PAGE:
Job Search Tip of the Week #19 (2019)


Are You Prepared for a Real-World Job?

Nowadays, having the technical knowledge and programming skills (yes, even from a great undergraduate or grad school) doesn’t mean you’re employable!

Recent STEM graduates are entering a job market that values their “hard skills” — their knowledge and technical competencies in the disciplines of science, technology, engineering, and math. Yet these same candidates are running into trouble because of a lack of “soft skills” — the capabilities necessary for successfully navigating the real-world workplace. If you can design a killer app in a day but can’t manage to show up to work on time or lead a team meeting, you could be in danger of missing out on job opportunities.

Candidates lack soft skills

Time notes that the majority of employers say that job applicants’ lack of these “soft skills” is making them unfit for hire:

  • Interpersonal communication
  • Motivation
  • Punctuality
  • Critical thinking
  • Problem solving
  • Organization
  • Collaboration

Job candidates — especially less-expensive, entry-level candidates such as new college grads — are in high demand. Unfortunately, the majority seem to have very little idea of what companies really want.

What do managers want?

A recent Chegg study of about 2,000 college students and 1,000 hiring managers found “a significant disconnect” between what hiring managers were looking for and what students thought those managers wanted:

  • Only about a quarter of the hiring managers cared about the pedigree of a candidate’s university. (Students expected the number to be twice that.)
  • Employers were much more interested in a demonstrated initiative to lead, participation in relevant extracurricular activities, and previous internship experience.
  • The biggest area of concern related to a gap between students’ estimation of their on-the-job skills and the hiring managers’ assessment of those capabilities. This was especially true for tasks such as creating a budget, prioritizing work, managing a project or meeting, and communicating ideas clearly in writing.
Bringing New Employees Up to Speed

As a hiring manager, have you found a potential employee who’s great on paper but lacking key intangible qualities? Take these steps to help them fit in quickly:

  • Partner each new employee with an experienced mentor who can transfer knowledge and answer new hires’ technical questions as well as those related to business processes.
  • Offer on-the-job training to help new employees improve their communication, creative thinking, customer service, and other soft skills.
  • Provide regular feedback on job performance (such as weekly coaching sessions) to give new hires the support and guidance they need to transition into the work environment.

A survey by the Career Advisory Board came to a similar conclusion: Most newly minted college grads don’t know what hiring managers want and overestimate their current capabilities. This study found that hiring organizations place the highest value on the following skills:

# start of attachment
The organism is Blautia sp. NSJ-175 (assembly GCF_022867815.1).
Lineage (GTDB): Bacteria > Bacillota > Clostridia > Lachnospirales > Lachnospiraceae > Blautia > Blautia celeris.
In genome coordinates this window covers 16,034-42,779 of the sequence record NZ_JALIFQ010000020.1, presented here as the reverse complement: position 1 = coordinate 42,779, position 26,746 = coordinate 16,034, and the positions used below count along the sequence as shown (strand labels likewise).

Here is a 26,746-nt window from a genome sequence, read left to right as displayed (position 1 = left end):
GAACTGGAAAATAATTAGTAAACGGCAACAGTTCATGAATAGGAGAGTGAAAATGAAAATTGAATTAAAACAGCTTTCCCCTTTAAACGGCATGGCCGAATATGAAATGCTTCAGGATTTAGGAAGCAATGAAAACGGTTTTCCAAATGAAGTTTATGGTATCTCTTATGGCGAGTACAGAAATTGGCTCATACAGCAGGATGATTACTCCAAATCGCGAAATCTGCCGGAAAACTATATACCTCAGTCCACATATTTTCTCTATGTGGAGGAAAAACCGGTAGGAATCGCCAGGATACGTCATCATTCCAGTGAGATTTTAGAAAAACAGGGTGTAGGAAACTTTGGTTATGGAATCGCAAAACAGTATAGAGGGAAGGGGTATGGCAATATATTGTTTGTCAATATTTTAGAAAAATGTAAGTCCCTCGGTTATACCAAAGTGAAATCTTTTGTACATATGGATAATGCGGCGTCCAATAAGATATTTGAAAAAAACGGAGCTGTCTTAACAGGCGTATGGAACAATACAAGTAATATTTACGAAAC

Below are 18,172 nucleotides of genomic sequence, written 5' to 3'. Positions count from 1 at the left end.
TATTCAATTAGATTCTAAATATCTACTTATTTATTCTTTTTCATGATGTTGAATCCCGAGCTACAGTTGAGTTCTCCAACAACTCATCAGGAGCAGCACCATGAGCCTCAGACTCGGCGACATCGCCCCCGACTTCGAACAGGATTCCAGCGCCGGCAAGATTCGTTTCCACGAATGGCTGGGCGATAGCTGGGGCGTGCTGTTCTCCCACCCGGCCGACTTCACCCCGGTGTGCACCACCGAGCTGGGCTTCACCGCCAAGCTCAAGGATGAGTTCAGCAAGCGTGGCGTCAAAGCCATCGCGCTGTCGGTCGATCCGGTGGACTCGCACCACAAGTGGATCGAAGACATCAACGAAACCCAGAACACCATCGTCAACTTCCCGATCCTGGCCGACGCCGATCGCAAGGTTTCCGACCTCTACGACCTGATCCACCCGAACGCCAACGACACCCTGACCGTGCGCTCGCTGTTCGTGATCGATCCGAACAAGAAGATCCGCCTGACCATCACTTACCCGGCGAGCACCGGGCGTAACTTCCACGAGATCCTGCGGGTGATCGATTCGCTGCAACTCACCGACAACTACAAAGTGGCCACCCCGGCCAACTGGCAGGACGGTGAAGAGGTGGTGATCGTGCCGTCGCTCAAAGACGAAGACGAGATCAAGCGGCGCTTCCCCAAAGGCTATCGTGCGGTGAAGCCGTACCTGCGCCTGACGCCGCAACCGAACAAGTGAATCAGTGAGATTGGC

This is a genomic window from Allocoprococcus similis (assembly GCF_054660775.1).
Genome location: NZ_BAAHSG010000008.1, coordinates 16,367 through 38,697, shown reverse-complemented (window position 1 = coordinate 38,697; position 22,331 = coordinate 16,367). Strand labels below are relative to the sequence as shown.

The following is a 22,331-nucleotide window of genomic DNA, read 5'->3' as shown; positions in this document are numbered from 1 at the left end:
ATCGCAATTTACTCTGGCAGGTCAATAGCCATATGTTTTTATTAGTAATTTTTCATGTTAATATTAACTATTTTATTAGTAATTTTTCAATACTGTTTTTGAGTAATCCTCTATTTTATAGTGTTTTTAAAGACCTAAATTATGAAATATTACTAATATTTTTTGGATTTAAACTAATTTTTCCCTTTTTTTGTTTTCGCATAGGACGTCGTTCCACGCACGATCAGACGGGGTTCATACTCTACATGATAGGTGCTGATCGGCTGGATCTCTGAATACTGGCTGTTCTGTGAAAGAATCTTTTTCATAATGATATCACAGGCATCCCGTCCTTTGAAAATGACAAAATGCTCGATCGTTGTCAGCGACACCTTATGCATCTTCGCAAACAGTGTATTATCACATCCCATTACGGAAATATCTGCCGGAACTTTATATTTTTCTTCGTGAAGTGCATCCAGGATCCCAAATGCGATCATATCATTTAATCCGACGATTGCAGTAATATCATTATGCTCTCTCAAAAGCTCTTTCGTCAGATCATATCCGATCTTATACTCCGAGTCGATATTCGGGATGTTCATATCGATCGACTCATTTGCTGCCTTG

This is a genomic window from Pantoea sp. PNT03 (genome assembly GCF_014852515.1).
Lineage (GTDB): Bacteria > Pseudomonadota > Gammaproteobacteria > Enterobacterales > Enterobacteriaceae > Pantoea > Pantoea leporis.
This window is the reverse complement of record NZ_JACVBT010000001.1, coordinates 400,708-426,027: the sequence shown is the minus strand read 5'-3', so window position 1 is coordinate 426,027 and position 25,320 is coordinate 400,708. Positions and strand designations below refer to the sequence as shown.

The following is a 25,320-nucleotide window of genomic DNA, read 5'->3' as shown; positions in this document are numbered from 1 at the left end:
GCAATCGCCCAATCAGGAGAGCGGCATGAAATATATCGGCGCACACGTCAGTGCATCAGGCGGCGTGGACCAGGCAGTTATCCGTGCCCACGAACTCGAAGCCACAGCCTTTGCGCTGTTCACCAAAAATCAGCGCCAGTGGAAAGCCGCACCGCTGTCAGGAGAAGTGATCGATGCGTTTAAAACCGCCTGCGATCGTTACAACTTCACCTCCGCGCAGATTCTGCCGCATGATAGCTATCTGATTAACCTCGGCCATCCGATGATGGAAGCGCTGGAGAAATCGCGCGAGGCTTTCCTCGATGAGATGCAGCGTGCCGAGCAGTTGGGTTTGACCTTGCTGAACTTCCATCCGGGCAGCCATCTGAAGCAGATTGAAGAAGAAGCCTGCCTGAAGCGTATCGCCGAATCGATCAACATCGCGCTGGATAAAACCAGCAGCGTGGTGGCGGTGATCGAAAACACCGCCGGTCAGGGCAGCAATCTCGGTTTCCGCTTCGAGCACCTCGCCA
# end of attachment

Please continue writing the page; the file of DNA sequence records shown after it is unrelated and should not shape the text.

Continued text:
• For entry-level employees: a strong work ethic, self-starter attitude (ability to self-motivate), and team spirit (ability to work well in groups)
  • For mid-level prospects: strong problem-solving, time-management, and communication skills
  • For managerial-level candidates: a strategic, global outlook; high integrity; and “business acumen”
Get to work

What can job candidates do to appeal to hiring managers? The Career Advisory Board offers these tips:

  • Get a mentor. Three-quarters of the surveyed hiring managers said that “job seekers should have someone to talk to in order to determine whether their skills are a match” for the jobs they want. If you don’t have a mentor, you can begin by talking with a hiring consultant such as as those at Chase Technology Consultants (CTC) to get an idea of what hiring organizations are looking for.
  • Take the initiative. The majority of hiring managers said that employees should be “mostly responsible” for developing their skills, as opposed to relying on employers to provide on-the-job training or development. Look for learning opportunities that go beyond education and into actual experience, such as internships or contract work.
  • Be adaptable. The majority of hiring managers want candidates who can demonstrate an ability to “cope with the day-to-day changes in the workplace.” Practice organizational and self-motivation skills to improve adaptability. As overused as it might be, “learn to be a team player” is actually sound advice.

  • Improve your critical thinking — and writing — skills. Take advantage of resources that offer ways to brush up on your business writing and other communication and critical thinking capabilities (a good place to start is The Critical Thinking Community).
  • Show up. Train yourself to be on time by leaving earlier for appointments. Practice organizational and prioritization skills.

As you can see, there are many ways you can show prospective employers that you’re prepared to work in a business environment. If you need help strengthening your soft skills, don’t hesitate to talk with people in the trenches who know what hiring managers want. CTC can help you to evaluate your skills and capabilities and find ways to improve them.

Remember: Show employers that you have the soft skills — communication, collaboration, and critical thinking — and the work ethic to be part of their team.

Blogging Forward,

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